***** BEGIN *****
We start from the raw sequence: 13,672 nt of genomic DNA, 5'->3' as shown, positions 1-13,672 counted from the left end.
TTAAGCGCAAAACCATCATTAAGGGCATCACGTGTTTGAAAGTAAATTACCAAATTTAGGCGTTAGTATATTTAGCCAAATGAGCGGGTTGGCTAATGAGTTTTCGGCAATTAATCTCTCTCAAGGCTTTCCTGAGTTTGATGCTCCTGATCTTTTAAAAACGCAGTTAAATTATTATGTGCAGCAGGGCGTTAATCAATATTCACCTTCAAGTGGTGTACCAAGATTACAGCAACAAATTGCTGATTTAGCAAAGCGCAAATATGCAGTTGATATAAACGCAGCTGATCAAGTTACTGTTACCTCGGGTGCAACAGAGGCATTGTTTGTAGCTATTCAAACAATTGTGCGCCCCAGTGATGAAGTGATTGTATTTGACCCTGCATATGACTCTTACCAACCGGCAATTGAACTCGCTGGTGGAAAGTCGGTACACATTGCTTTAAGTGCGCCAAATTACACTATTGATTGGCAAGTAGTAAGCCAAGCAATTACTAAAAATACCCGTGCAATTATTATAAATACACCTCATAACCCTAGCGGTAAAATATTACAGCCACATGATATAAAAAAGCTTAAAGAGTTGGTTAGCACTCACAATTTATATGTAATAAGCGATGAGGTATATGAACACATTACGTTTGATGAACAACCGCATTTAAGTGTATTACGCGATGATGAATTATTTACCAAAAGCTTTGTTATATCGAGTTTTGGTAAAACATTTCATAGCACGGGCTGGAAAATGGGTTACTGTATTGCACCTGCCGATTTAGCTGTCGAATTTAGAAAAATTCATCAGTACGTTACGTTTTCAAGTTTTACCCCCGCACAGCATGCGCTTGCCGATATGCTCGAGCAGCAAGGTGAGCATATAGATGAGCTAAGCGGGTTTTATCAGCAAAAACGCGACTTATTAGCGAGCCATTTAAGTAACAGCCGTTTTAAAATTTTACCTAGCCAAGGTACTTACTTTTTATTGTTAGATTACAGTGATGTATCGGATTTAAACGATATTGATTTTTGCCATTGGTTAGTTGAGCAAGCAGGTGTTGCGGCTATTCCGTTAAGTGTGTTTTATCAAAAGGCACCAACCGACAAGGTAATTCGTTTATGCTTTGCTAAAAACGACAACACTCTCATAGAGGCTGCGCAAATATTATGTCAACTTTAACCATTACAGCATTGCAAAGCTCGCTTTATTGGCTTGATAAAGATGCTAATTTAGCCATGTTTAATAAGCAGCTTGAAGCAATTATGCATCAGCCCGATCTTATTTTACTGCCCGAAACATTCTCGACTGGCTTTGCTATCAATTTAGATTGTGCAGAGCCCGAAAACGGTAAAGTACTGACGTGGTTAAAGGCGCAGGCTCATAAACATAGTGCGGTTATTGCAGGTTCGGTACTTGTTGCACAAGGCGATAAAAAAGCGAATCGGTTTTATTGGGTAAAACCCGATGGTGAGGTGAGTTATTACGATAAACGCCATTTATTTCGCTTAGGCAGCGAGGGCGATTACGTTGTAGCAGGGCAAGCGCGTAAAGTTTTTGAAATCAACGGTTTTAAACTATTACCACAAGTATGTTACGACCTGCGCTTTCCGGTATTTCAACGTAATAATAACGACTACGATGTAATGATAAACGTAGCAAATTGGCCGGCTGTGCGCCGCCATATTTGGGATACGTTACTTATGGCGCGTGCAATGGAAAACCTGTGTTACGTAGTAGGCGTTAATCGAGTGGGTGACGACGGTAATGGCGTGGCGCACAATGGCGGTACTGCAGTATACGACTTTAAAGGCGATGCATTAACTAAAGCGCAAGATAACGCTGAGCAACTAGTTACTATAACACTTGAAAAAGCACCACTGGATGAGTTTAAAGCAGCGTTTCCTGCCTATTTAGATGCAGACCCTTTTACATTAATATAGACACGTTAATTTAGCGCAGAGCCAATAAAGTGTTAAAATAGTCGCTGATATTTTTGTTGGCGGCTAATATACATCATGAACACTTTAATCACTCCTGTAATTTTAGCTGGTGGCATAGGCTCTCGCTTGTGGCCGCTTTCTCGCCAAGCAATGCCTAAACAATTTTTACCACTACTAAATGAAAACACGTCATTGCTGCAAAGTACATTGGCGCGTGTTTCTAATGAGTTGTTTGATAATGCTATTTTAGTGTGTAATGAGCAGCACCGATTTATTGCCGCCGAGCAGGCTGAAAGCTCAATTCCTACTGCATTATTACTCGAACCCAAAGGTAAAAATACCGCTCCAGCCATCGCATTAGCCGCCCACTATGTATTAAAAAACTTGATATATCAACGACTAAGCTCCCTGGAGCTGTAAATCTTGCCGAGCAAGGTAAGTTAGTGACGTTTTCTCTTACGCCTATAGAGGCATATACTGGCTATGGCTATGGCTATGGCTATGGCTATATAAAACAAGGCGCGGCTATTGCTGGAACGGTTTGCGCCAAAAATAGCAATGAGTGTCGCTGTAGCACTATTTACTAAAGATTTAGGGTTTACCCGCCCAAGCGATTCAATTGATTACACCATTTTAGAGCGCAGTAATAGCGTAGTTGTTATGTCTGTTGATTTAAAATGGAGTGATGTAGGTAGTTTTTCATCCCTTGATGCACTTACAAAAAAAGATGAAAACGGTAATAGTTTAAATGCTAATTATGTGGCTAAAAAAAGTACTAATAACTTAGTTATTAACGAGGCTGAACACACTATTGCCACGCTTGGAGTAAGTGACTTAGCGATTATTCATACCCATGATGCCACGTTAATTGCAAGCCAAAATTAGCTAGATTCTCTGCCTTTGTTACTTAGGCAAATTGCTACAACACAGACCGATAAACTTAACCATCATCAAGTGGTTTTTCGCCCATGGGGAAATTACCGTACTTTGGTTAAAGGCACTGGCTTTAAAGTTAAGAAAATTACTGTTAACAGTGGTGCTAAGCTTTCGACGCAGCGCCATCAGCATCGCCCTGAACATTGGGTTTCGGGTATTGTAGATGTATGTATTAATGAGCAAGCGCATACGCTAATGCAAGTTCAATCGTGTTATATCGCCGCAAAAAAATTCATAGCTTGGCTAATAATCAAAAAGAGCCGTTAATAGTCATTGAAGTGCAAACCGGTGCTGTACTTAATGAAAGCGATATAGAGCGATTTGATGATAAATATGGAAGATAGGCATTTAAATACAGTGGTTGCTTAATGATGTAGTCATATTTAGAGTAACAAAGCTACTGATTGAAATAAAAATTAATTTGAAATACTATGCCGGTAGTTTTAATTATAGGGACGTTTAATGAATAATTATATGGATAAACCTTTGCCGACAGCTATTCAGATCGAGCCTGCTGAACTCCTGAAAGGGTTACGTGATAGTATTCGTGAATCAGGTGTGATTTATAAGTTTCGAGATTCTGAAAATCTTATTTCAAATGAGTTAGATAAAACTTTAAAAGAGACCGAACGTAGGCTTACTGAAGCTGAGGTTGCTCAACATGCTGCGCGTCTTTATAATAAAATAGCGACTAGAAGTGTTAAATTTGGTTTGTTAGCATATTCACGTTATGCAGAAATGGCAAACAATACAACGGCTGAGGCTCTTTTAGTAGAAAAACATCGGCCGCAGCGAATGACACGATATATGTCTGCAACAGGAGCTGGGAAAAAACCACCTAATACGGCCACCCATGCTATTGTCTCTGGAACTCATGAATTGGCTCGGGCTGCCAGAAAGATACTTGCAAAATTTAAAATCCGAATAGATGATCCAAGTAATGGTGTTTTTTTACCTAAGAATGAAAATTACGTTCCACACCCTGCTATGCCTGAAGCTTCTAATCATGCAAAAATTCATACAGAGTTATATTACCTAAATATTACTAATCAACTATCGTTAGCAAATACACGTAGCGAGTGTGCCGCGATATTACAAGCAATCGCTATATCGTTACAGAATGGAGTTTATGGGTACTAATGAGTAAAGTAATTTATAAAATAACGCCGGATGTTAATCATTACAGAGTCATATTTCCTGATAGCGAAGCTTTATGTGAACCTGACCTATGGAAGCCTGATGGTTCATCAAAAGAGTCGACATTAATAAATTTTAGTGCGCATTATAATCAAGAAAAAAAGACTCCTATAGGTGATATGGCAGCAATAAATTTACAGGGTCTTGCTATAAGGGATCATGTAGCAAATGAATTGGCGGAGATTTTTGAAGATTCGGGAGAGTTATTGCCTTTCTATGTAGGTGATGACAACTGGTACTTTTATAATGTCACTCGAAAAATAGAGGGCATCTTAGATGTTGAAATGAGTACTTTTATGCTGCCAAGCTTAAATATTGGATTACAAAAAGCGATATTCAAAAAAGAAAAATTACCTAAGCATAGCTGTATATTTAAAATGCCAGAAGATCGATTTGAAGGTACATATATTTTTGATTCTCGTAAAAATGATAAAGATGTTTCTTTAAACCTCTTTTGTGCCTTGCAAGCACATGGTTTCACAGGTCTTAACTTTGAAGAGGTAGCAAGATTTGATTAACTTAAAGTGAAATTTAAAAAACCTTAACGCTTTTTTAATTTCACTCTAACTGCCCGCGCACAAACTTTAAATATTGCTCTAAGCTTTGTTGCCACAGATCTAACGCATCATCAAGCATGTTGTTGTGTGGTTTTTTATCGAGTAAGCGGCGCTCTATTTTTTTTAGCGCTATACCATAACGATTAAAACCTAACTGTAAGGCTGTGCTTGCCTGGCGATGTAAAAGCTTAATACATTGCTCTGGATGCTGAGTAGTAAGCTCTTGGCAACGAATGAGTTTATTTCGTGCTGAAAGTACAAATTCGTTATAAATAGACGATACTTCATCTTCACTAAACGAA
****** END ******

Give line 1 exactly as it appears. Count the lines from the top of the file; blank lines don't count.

We start from the raw sequence: 13,672 nt of genomic DNA, 5'->3' as shown, positions 1-13,672 counted from the left end.